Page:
How to give bad news - page 2

Years ago, my sister lost her newborn son to a birth defect. She knew about the defect prior to his birth, and had been assured that everything would be fine. Unfortunately, within hours of his... Read More

  1. by   CA CoCoRN
    Quote from OBNurseShelley
    You don't MAKE THEM UNDERSTAND, they will soon enough, just let them have hope and support them by answering questions and making them comfortable.
    ... there's nothing wrong with having hope, sometimes it's all people need to cope.
    Yep!! If you can gently find out if they have a theological or other belief system that they can find comfort in...and have the appropriate rep (e.g Imam, Preist, Rabbi, fellow Buddhist, etc) counsel and comfort them, that helps too.

    Don't ever say, "I know how you feel..." Even if you've experienced loss. Patients tend to find that belittleing and almost condescending. If you can, however, open up a dialogue (if your pt is open to it) as to how you coped, resources you used, etc. if you exp a loss such as theirs, THAT may help.
  2. by   FutureNrse
    Quote from OBNurseShelley
    Sorry to hear your sister is not coping well. Hang in there and support her the best you can.
    I wish I could but unfortunately I no longer have any contact with her, due to many different things. First, I was pregnant at the same time she was, and it was difficult for her to be around me after my son was born. Then, due to her lack of coping skills she started using drugs. She did reach out to me once and ask for help, and I tried to help her, but by this time she was very "out of it" and it fell to me to take steps to remove her older child from her care ( that child is with her father now). Sadly, about 6 months ago, I heard that she was pregnant again.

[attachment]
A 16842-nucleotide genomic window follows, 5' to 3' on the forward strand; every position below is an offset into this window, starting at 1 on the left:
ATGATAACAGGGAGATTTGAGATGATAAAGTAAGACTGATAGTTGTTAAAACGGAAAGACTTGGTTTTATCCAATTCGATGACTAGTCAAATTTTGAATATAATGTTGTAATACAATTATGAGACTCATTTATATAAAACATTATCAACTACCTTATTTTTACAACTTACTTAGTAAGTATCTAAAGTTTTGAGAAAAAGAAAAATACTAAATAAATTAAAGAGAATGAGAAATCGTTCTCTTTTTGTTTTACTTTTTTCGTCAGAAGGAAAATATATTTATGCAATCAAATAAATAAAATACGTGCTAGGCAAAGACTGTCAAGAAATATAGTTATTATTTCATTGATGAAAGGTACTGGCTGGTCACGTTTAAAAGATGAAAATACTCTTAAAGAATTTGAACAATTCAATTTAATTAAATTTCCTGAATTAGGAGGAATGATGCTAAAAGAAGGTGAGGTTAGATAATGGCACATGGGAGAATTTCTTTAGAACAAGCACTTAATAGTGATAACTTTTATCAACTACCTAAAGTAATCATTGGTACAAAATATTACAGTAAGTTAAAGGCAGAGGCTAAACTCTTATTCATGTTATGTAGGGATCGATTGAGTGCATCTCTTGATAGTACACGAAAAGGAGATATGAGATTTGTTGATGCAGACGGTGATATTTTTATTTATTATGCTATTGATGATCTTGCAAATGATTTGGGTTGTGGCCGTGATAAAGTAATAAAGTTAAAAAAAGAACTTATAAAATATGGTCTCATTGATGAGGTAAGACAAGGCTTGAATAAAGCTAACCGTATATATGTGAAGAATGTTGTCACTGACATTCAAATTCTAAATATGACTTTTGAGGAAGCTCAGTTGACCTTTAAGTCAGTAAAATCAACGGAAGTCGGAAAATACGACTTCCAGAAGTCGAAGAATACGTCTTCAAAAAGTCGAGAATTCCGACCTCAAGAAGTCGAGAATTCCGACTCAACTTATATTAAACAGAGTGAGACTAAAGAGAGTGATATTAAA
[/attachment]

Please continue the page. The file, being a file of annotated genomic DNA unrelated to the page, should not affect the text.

I didn't know what to feel when I heard. Part of me is worried sick about any baby in her care since The amount of drugs she did seemed to destroy her mentally. On the other hand, I worry that if anything should happen to the baby, that it would be a final blow for her that does her in. No matter what happens, I can't see it being good for her.
  3. by   WhatToDo
    Hopefully it will go better this time for your sister.

    I don't know if you have ever heard of the stages of death and dying (Kubler-Ross), but it's just one theory of how people deal with death. The first stage is denial or shock, many people feel this right away when someone dies or shortly before the death. But I don't think it's healthy if it lasts several years. People go through the stages (denial, anger, depression, bargaining, and acceptence) at different rates and don't necessarily go through them in the same order.

    Is your sister in any sort of therapy? Dealing with grief is very difficult for some people, getting some therapy may help.
  4. by   FutureNrse
    Quote from WhatToDo
    Hopefully it will go better this time for your sister.

    I don't know if you have ever heard of the stages of death and dying (Kubler-Ross), but it's just one theory of how people deal with death. The first stage is denial or shock, many people feel this right away when someone dies or shortly before the death. But I don't think it's healthy if it lasts several years. People go through the stages (denial, anger, depression, bargaining, and acceptence) at different rates and don't necessarily go through them in the same order.

    Is your sister in any sort of therapy? Dealing with grief is very difficult for some people, getting some therapy may help.
    I doubt that she's in therapy, it's not her kind of thing. Yes, I have read about the stages of grief. I think my sis is stuck in denial and will never come out of it. The last time I seen her, she was telling me wild stories about how she thinks her ex stole the baby for his new wife, and paid of the nurses to pretend that he was dead. I kept reminding her how we bathed and dressed him after he passed away, but logic couldn't overrule her wishful thinking

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